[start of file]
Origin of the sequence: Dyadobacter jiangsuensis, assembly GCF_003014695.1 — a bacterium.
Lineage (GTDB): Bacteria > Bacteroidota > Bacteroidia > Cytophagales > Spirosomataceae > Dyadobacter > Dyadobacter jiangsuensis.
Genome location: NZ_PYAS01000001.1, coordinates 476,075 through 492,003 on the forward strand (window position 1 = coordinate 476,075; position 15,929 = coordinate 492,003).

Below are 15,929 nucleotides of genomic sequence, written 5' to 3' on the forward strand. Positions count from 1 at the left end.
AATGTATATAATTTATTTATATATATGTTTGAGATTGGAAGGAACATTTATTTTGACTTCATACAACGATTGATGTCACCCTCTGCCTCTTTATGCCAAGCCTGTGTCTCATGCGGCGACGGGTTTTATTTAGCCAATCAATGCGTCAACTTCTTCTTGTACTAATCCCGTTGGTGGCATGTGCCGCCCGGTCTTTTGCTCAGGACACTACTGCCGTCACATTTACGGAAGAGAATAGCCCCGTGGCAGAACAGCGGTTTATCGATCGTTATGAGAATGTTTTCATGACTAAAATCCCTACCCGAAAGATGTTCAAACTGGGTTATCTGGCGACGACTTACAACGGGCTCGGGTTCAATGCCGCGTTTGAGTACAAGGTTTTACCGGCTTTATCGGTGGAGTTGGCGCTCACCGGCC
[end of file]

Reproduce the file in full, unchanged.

Origin of the sequence: Dyadobacter jiangsuensis, assembly GCF_003014695.1 — a bacterium.
Lineage (GTDB): Bacteria > Bacteroidota > Bacteroidia > Cytophagales > Spirosomataceae > Dyadobacter > Dyadobacter jiangsuensis.
Genome location: NZ_PYAS01000001.1, coordinates 476,075 through 492,003 on the forward strand (window position 1 = coordinate 476,075; position 15,929 = coordinate 492,003).

Below are 15,929 nucleotides of genomic sequence, written 5' to 3' on the forward strand. Positions count from 1 at the left end.
AATGTATATAATTTATTTATATATATGTTTGAGATTGGAAGGAACATTTATTTTGACTTCATACAACGATTGATGTCACCCTCTGCCTCTTTATGCCAAGCCTGTGTCTCATGCGGCGACGGGTTTTATTTAGCCAATCAATGCGTCAACTTCTTCTTGTACTAATCCCGTTGGTGGCATGTGCCGCCCGGTCTTTTGCTCAGGACACTACTGCCGTCACATTTACGGAAGAGAATAGCCCCGTGGCAGAACAGCGGTTTATCGATCGTTATGAGAATGTTTTCATGACTAAAATCCCTACCCGAAAGATGTTCAAACTGGGTTATCTGGCGACGACTTACAACGGGCTCGGGTTCAATGCCGCGTTTGAGTACAAGGTTTTACCGGCTTTATCGGTGGAGTTGGCGCTCACCGGCC